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Performance and Pedagogy Blog

A blog about the performance and pedagogy of music.

Filtering by Tag: High Register

Wise Words from Arnold Jacobs

Andrew Hitz

The key to playing in either the high or low register well is focusing on making music. As always, Mr. Jacobs seems to have found the perfect words to share with any student struggling with that.

I think it is safe to say that the instinct for most of us when playing in the extreme high or register is to want to use more power to "hit the notes." While using a lot of muscle (and for high notes, shoving the mouthpiece into our faces) helps us to "hit" high notes, it is always with a terrible sound that no one can blend with or tune to. It is also very likely that we will crack that note a high percentage of the time and get tired very quickly.

By telling the player to focus on playing melodically, we get the attention off of the physical aspects of playing in the extreme registers and towards simplifying things.

I am reminded of a great quote from Joe Alessi. He frequently says:

"Playing a brass instrument well is an incredibly simple process, and playing a brass instrument poorly is an incredibly complicated one."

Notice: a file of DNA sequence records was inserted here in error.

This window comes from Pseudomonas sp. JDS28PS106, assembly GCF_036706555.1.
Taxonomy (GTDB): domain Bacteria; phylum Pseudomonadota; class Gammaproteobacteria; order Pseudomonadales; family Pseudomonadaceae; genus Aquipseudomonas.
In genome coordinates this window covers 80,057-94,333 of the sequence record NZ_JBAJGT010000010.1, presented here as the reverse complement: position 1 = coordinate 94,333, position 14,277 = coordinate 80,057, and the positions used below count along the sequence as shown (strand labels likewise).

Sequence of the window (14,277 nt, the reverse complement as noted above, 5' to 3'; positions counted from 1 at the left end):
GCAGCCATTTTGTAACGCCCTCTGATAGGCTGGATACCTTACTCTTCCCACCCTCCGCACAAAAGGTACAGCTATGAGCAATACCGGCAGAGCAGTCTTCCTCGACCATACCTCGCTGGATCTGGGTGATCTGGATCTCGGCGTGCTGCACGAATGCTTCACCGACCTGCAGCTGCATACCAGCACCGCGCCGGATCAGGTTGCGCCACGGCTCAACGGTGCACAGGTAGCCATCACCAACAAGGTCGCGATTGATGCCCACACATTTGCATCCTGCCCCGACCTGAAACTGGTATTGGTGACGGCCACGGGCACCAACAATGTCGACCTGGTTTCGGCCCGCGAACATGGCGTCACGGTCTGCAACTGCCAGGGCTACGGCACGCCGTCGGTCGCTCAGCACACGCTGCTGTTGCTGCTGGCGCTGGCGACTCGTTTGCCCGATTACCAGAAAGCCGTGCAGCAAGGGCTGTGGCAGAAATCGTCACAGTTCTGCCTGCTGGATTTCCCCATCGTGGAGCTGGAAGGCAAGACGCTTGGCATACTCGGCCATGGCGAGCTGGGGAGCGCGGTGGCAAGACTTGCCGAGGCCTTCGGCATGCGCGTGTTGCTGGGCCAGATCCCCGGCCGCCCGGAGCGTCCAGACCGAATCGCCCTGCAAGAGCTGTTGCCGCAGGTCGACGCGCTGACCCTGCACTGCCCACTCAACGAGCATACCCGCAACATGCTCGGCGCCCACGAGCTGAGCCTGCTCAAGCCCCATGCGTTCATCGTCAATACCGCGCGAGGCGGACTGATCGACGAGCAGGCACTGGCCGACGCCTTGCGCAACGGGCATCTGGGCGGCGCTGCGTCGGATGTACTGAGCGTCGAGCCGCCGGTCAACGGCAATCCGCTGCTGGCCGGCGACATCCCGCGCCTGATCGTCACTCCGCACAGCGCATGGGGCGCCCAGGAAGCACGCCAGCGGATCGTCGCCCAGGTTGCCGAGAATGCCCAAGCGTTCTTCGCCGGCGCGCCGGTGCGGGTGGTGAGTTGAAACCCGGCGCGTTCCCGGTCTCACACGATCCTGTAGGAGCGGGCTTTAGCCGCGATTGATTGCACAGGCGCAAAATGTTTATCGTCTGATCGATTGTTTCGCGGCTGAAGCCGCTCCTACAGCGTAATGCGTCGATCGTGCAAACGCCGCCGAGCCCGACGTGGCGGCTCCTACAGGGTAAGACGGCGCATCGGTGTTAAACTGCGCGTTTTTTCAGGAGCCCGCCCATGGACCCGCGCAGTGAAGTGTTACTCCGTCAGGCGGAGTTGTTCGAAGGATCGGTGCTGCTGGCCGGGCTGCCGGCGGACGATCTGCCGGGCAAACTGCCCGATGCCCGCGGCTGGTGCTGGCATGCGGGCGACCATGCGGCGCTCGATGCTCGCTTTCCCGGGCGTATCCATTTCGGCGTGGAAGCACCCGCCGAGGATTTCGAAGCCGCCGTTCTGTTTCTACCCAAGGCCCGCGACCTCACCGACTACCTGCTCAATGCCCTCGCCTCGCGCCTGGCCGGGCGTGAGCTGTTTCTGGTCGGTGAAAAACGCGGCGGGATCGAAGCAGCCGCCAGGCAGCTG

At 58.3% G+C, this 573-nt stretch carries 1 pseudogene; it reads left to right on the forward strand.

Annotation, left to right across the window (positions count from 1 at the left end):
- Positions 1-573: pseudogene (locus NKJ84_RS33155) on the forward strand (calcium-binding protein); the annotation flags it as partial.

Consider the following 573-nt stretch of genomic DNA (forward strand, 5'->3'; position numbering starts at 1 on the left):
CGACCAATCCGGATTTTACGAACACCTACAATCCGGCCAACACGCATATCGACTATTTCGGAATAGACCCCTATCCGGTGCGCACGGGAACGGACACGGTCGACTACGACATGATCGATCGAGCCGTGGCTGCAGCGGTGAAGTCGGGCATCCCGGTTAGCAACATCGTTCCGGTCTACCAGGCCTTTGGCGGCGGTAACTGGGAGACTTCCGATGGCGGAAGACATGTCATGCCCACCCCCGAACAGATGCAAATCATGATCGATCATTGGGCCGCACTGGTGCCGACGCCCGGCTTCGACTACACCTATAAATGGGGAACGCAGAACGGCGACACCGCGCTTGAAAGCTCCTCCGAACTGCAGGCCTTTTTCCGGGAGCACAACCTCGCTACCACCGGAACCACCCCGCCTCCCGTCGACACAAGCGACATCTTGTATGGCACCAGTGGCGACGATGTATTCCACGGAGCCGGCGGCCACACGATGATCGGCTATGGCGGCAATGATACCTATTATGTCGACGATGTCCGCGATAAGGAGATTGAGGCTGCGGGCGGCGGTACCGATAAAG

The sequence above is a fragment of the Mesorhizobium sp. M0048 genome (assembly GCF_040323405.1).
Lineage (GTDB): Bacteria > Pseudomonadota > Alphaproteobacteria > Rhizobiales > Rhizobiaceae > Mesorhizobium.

Playing with power (using excess strength) is always a more complicated process that simply focusing on the buzz and thinking melodically.

And if it's good enough for Mr. Jacobs and Joe Alessi, it is good enough for me.

Strength Is Not the Answer

Andrew Hitz

"Strength is not the answer.  I guarantee you that everyone in this room has the strength to play a high G."
—Jim Thompson, Former Principal Trumpet of the Montreal Symphony Orchestra

Preach, Jim!

Watch this video of the incredible Brian MacDonald of the Airmen of Note and tell me that strength is needed to rip in the high register.

One of my last Boston Brass big band Christmas gigs featured Brian on trumpet. I was knocked out at how ridiculously relaxed he looked while soaring above the whole band. It was a call to action to take a lot of not just unneeded, but counterproductive physicality out of my playing.

And that's why the mirror is your friend. Watch the greats on YouTube and then watch yourself. Can you be doing anything more efficiently? The answer is pretty much always yes no matter who the hell you are.

Arnold Jacobs on Developing the High Register

Andrew Hitz

This is a really great way for a student to begin developing their high register on any instrument. Starting with something familiar takes a few layers of complexity out of the equation.

And playing music rather than exercises will keep the brain focused on the phrasing which keeps the wind or the bow moving.